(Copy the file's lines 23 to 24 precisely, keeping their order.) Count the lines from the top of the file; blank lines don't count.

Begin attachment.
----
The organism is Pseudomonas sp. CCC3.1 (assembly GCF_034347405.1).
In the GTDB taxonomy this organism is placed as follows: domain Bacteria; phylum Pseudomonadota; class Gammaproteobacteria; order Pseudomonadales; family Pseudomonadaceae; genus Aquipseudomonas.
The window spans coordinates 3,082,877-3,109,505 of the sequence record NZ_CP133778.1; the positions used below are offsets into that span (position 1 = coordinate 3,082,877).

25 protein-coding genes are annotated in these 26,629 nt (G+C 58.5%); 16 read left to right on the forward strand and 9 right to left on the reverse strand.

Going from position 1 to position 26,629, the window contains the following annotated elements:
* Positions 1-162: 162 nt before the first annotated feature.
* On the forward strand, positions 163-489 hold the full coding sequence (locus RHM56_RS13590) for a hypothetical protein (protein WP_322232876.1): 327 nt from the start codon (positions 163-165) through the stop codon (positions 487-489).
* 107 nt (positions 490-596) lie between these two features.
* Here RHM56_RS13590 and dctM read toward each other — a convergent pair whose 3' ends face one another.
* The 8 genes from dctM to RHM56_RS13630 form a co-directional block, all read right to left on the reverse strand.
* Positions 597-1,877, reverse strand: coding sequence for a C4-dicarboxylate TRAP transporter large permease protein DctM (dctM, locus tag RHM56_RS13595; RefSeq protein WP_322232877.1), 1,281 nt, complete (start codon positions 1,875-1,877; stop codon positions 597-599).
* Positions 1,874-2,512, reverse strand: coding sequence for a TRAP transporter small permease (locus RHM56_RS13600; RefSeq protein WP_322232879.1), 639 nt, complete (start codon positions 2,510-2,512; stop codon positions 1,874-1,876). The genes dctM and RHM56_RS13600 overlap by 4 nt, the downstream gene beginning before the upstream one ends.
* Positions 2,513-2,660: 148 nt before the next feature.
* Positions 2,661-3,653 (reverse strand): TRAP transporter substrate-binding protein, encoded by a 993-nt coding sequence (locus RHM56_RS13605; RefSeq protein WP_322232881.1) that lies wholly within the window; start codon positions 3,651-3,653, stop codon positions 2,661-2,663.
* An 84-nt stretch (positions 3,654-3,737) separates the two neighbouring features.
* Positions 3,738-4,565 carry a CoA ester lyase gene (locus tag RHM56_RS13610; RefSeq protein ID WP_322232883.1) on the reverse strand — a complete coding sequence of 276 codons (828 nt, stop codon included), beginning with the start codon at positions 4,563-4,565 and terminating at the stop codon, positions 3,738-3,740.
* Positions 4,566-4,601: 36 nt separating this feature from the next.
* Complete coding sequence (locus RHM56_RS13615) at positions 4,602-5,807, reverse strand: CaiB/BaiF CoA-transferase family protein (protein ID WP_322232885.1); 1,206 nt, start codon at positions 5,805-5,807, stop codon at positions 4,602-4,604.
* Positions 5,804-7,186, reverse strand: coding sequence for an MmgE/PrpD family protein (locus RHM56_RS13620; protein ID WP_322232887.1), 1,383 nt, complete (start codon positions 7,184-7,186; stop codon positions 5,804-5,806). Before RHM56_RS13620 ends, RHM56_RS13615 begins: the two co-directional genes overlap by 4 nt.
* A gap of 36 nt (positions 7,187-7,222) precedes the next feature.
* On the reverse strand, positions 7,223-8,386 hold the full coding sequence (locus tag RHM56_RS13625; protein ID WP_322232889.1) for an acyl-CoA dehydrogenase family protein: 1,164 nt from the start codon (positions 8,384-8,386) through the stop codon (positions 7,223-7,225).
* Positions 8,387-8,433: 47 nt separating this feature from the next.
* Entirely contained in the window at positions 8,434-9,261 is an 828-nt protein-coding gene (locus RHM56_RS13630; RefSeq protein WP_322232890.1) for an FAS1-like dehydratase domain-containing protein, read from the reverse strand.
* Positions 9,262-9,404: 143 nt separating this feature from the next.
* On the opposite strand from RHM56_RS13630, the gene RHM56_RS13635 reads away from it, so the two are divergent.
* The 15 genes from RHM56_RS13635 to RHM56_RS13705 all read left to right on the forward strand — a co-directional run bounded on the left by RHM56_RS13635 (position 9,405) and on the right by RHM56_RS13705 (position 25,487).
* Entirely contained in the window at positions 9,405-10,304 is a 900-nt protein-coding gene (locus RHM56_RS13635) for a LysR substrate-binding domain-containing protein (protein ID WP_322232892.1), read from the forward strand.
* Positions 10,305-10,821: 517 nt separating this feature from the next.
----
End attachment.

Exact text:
* Entirely contained in the window at positions 8,434-9,261 is an 828-nt protein-coding gene (locus RHM56_RS13630; RefSeq protein WP_322232890.1) for an FAS1-like dehydratase domain-containing protein, read from the reverse strand.
* Positions 9,262-9,404: 143 nt separating this feature from the next.